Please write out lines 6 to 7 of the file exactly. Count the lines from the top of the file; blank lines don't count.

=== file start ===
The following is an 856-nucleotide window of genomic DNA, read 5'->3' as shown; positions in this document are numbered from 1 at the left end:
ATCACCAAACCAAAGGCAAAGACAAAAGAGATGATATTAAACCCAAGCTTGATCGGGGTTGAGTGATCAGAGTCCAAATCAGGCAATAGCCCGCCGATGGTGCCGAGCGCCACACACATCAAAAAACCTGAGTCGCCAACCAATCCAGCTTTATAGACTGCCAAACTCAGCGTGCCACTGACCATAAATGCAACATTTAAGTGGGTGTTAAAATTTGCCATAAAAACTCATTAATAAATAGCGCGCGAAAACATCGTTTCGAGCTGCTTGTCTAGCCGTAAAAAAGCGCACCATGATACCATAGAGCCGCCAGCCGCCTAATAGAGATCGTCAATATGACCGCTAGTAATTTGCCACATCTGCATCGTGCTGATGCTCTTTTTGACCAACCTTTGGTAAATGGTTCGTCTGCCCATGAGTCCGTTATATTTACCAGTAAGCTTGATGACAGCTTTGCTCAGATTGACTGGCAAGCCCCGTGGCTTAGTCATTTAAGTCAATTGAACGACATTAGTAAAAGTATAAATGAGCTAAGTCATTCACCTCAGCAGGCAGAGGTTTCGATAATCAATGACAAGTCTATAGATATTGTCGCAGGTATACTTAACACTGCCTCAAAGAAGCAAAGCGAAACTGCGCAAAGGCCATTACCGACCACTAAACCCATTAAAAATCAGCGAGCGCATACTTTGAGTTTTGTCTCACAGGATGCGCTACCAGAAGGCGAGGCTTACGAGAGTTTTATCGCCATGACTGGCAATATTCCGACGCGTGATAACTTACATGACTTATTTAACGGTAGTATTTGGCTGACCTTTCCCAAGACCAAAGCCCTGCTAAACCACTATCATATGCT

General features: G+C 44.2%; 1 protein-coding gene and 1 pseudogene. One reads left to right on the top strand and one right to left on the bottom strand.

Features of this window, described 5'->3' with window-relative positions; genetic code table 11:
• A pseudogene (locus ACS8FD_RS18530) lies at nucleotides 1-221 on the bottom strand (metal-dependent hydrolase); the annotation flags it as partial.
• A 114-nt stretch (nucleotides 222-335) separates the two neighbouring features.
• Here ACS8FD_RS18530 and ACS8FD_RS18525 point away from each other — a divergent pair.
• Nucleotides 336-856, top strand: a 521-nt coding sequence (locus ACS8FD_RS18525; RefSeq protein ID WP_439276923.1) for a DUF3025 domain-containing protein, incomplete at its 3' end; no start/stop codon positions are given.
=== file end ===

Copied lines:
• A 114-nt stretch (nucleotides 222-335) separates the two neighbouring features.
• Here ACS8FD_RS18530 and ACS8FD_RS18525 point away from each other — a divergent pair.